How to Leverage SaaS Customer Journey Stages

How to Leverage SaaS Customer Journey Stages

The key to running a successful SaaS business is to understand the customer journey.

Mapping the customer journey gives you insight into how a customer interacts with your brand at each stage, how they feel and what their challenges are.

In this article, we’ll help you learn more about the SaaS customer journey, why you need to map it, and how to leverage each stage to optimize the customer experience, drive more conversions and retain customers for longer.

 

What is the SaaS Customer Journey?

The SaaS customer journey involves the various steps and interactions that take place between a SaaS company and its target customer from the moment the customer becomes aware of the brand to when they decide to make a purchase.

But here’s the thing — the customer journey usually does not end at the purchase stage, especially for SaaS businesses. Customers continue to interact with your business long after they purchase a plan or sign up for a trial.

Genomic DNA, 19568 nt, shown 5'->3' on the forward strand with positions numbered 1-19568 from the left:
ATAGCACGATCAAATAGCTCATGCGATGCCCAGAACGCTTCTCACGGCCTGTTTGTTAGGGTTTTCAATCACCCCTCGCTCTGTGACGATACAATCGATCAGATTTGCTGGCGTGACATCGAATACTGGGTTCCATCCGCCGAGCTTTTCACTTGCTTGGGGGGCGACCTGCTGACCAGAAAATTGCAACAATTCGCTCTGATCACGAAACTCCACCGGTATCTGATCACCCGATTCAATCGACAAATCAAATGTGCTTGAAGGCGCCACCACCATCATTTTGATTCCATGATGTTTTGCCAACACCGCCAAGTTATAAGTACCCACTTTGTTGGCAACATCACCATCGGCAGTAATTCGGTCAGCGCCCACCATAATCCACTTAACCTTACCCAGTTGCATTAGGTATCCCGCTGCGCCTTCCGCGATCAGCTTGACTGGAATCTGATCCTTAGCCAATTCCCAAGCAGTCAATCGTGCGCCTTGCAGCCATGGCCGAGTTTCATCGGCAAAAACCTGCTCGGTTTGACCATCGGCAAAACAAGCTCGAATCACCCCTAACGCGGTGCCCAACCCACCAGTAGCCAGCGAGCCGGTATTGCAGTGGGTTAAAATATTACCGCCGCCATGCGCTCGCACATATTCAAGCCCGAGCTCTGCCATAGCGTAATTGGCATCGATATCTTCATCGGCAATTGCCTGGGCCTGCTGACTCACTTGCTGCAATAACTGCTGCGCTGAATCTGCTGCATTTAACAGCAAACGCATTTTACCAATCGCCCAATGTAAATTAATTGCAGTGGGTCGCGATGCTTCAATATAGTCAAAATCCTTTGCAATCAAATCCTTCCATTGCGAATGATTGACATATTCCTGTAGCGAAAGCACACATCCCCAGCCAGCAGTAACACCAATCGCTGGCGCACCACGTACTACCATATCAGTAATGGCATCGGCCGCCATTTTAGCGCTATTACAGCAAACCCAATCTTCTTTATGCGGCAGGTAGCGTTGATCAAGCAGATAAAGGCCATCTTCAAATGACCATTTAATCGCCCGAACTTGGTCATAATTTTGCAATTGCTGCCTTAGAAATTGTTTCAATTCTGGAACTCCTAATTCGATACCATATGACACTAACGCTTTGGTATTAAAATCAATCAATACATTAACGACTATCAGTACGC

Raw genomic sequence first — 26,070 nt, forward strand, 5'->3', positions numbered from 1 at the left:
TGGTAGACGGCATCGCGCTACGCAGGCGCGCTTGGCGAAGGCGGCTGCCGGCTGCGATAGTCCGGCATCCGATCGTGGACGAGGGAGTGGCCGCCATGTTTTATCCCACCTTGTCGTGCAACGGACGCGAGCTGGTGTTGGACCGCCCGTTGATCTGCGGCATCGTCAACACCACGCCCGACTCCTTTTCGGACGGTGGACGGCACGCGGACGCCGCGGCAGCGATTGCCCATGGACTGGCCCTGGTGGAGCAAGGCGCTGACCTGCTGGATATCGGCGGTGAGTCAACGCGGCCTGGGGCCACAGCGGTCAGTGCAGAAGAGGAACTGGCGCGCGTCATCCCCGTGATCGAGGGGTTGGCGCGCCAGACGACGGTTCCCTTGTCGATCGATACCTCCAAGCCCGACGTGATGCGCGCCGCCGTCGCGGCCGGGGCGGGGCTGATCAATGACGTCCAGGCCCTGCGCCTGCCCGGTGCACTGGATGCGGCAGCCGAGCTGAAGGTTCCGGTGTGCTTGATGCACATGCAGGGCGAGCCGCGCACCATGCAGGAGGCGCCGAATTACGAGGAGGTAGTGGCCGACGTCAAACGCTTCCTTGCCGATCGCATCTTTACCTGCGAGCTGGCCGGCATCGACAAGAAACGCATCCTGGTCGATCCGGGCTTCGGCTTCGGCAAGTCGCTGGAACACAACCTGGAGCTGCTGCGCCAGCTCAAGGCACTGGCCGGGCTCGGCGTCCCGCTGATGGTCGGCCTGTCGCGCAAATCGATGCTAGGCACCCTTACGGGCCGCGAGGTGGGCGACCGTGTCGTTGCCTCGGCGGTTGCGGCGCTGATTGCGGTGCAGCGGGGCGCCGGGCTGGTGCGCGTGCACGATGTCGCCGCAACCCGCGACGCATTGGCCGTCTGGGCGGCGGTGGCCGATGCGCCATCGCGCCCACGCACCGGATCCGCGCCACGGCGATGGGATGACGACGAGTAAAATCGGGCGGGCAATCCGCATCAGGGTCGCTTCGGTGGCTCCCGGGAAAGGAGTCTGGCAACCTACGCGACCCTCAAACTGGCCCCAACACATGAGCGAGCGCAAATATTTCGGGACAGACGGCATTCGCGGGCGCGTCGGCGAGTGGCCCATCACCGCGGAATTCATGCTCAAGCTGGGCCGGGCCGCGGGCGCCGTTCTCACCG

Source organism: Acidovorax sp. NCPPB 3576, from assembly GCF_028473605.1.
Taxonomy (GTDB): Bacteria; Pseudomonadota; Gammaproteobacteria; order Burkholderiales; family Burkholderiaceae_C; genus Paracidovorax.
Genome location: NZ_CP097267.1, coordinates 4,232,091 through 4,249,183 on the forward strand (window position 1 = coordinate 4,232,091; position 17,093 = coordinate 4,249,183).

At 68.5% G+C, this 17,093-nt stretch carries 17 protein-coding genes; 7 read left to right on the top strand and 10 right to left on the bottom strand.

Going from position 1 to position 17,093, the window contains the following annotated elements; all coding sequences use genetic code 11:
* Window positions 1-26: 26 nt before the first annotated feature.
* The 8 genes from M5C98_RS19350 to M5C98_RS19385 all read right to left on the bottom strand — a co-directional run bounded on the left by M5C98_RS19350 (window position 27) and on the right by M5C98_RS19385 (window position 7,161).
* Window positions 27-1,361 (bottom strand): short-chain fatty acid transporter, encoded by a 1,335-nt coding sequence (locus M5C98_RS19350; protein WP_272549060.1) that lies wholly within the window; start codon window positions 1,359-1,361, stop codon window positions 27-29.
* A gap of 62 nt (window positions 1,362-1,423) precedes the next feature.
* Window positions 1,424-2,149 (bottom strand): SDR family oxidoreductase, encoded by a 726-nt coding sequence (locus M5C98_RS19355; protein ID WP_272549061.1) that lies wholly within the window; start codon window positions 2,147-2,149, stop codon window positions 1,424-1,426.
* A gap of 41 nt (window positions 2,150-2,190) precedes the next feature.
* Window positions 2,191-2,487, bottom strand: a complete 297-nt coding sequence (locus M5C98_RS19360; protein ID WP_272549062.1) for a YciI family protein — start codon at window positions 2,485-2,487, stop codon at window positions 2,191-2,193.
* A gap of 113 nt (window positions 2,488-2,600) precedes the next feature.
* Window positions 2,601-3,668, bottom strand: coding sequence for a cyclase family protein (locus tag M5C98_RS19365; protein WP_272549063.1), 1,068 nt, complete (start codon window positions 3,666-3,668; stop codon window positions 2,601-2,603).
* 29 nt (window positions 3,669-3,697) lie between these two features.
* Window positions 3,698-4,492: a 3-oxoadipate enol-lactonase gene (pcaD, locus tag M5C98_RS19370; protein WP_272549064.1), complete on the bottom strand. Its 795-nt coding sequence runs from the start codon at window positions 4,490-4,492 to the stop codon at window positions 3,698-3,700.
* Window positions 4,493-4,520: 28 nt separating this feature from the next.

For example, they might be using your software to achieve specific goals, trying out new features, chatting with support or recommending you to their friends.

 

SaaS Customer Journey Example

Let’s look at a real-life example of a typical SaaS customer journey for Visme — a subscription-based design and content creation platform.

  • Potential customers become aware of Visme through blog content, landing pages, YouTube videos, social media ads or referrals.
  • Interested people learn more about the tool by visiting the website, signing up for a free account, subscribing to the email newsletter, downloading an eBook, contacting support or requesting a demo.
  • Leads evaluate Visme by using the free version, engaging with newsletters, reading online reviews and comparing it to competing software. Larger organizations that requested a demo are put in touch with Sales.
  • Free registrants purchase a paid plan to access premium features or templates, and Enterprise accounts are set up and onboarded by the Sales team.